Bulgaria recalls consul controversially appointed to Valencia

Three weeks after taking office, Bulgaria’s new government is recalling a former head of the country’s anti-corruption commission who was controversially appointed as consul general in Valencia in Spain.

Plamen Georgiev was appointed to the post in Spain in August 2019 by the third Boiko Borissov government.

Speaking on January 5 2022, Prime Minister Kiril Petkov told a Cabinet meeting that recalling Georgiev meant an end to political appointments to such posts.

According to Petkov, Georgiev had been appointed to the post in Spain “purely for political reasons”.

Calling on the Cabinet to agree to the withdrawal, he said that the decision would be “a symbol that this type of political appointment is not the method and the way that things will happen from now on”.

Georgiev was elected to be the first to hold the post of head of the anti-corruption commission on March 8 2018, following the approval of a new law on the body. He was the nominee of the ruling coalition of Borissov’s GERB party and the United Patriots, and defeated a rival nominated by the then-opposition Bulgarian Socialist Party.

In April 2019, he went on long leave, after the announcement of an investigation by prosecutors and the National Revenue Agency into his failure to include in an official declaration of assets a 186 sq m terrace at the building in which he lives. Georgiev denied wrongdoing.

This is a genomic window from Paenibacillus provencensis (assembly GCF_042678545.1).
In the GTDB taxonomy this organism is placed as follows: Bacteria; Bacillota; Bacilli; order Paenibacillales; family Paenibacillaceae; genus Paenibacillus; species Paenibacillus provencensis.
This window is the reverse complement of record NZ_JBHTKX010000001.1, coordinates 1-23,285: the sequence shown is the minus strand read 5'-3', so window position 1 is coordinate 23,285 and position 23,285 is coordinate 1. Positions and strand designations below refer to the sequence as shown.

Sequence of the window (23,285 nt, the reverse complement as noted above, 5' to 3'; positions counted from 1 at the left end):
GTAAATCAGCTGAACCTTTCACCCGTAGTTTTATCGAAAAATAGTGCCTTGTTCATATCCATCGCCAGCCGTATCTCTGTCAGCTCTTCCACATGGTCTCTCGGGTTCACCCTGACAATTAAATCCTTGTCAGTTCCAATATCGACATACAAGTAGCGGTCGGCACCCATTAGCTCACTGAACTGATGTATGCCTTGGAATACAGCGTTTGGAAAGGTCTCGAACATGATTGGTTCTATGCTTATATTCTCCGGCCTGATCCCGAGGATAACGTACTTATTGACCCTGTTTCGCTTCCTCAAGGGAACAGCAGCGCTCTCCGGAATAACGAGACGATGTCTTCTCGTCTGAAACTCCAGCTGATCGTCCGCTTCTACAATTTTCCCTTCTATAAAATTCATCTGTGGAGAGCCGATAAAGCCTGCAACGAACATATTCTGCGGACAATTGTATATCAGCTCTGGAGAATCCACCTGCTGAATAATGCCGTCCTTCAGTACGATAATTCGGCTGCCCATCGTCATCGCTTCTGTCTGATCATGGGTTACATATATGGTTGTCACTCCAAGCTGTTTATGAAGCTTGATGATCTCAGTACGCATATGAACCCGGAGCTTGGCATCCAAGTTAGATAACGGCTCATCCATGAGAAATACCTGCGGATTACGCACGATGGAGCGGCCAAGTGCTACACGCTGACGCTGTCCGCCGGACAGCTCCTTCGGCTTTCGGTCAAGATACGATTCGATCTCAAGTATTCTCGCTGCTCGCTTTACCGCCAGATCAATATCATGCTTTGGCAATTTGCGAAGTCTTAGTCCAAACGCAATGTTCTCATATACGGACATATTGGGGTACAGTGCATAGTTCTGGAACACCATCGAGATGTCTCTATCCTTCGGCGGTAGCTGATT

The investigation into Georgiev was announced while the country was caught up in controversy over allegations of ruling majority figures having acquired real estate at cut-rate prices. The anti-corruption commission was investigating these allegations.

He submitted his resignation as head of the anti-corruption commission on July 31. It was overwhelmingly accepted by Parliament, while he continued to protest his innocence.

After Parliament accepted his resignation, Georgiev submitted a formal application to judicial authorities to resume his previous post as a prosecutor. That came ahead of his August appointment to the consular post in Spain.

On January 5, Bulgarian National Television quoted Georgiev as saying by telephone that he would comment on the news of his recall once the reasons for it became clear.

Georgiev said that two-thirds of Bulgaria’s consuls-general were political appointees.

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